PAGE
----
The TJX Companies, Inc. (TJX - Free Report) was one of the many victims of non-essential status during the early days of the coronavirus. The off-price retail powerhouse’s near-term outlook appears rough and its stock price has lagged the broader retail space in 2020.
TJX is an off-price apparel and home décor retailer that runs roughly 4,500 stores in nine countries, including the U.S., Canada, the UK, and Germany. The company operates under T.J. Maxx, Marshalls, and HomeGoods, as well as the much smaller Sierra and Homesense brands. The company had found success in both in-store retail and through the expansion of its digital and e-commerce offerings.
TJX has carved out a strong niche within a rapidly evolving traditional retail landscape that has seen the likes of Kohl's (KSS - Free Report) , Macy’s (M - Free Report) , and Nordstrom (JWN - Free Report) all struggle and be largely discarded by Wall Street over the last five years or so. In fact, TJX shares had outclimbed its industry and outshined its rivals over the last three years. But the coronavirus put a major dent in its near-term success.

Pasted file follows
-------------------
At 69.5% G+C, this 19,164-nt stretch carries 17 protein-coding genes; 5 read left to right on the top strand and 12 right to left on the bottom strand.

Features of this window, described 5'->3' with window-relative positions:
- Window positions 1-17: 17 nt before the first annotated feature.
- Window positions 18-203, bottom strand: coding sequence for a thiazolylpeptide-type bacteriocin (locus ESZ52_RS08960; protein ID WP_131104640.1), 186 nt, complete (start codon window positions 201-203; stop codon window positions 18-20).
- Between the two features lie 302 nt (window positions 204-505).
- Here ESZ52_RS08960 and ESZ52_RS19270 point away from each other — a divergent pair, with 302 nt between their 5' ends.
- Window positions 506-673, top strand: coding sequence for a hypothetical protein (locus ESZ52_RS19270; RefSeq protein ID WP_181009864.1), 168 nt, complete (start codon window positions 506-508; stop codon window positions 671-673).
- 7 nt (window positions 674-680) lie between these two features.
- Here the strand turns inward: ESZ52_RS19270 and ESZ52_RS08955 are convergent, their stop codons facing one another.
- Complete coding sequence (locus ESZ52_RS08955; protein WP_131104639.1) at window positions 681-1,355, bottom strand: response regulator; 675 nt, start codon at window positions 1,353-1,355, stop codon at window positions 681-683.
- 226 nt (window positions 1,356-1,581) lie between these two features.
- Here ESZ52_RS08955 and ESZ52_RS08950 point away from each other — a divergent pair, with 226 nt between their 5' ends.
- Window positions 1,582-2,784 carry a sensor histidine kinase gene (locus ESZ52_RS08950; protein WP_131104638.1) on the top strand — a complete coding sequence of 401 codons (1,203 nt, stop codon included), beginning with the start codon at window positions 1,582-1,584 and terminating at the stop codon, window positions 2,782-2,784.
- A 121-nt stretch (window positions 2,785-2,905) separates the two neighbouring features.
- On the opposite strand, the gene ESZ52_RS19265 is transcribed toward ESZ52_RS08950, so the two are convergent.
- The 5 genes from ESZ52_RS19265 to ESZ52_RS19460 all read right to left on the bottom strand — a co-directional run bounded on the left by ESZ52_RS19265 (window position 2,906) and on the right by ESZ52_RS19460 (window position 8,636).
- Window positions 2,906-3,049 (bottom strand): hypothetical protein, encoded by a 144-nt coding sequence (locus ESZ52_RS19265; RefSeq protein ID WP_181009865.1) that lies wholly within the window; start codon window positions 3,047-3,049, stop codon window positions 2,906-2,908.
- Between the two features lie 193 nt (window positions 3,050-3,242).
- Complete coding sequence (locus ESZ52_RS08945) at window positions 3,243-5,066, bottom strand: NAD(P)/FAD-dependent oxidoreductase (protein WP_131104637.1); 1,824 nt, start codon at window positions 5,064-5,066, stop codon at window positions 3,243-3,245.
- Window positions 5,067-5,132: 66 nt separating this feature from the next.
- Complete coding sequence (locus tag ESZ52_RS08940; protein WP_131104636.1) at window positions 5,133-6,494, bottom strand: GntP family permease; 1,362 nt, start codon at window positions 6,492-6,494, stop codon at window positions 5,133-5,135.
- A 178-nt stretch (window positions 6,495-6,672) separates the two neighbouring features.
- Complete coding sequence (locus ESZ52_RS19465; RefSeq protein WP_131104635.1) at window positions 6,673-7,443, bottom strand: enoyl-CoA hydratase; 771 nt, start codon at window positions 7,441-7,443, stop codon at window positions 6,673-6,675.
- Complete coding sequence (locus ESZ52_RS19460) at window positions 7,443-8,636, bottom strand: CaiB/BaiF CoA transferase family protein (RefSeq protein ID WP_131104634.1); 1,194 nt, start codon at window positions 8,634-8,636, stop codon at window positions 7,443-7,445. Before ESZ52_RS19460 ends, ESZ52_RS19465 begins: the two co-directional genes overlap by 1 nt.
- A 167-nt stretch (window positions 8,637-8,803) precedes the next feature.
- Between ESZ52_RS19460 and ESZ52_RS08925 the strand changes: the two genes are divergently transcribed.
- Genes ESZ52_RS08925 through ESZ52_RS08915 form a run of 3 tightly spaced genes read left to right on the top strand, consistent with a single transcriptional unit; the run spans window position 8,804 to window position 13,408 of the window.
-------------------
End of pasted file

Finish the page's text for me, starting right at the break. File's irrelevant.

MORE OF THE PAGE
TJX’s stores were temporarily closed for “approximately half of the quarter” due to the coronavirus pandemic. This saw it post an adjusted loss of -$0.74 per share, which came in far worse than our estimates. Meanwhile, its quarterly sales plummeted 52%.
TJX didn’t provide full-year guidance last quarter, like many other firms throughout various sectors. And in an effort to conserve cash, the company said in its May 21 earnings release that it “decided not to declare a dividend for the first quarter of Fiscal 2021, and at this time, does not expect to declare a dividend in the second quarter of Fiscal 2021.”
Executives said they expected to return to making regular dividend payments soon. But the continued spread of the coronavirus makes the situation unclear and increasingly more difficult for management and investors.
Moving on, our current Zacks estimates call for TJX’s second quarter fiscal 2021 revenue to fall 30.3%, with its adjusted earnings expected to tumble from +$0.62 a share in the year-ago period to a loss of -$0.09 per share. Luckily, the company is expected to see things start to turn around in the second half of 2020 as the economy slowly begins to return to something close to normal.
TJX is currently a Zacks Rank #5 (Strong Sell) that holds a “D” grade for Value and an “F” for Growth in our Style Scores system. The stock is also part of the Retail - Discount Stores space that sits in the bottom 30% of our more than 250 Zacks industries.
The stock also rests roughly 20% off its 52-week highs, as it has fallen behind the broader retail industry since the market’s March 23 comeback. That said, long-term investors might want to keep TJX stock on their watchlists because it has been able to succeed at its own game during the e-commerce era that’s seen Amazon (AMZN - Free Report) push its weight around and disrupt many other retailers.
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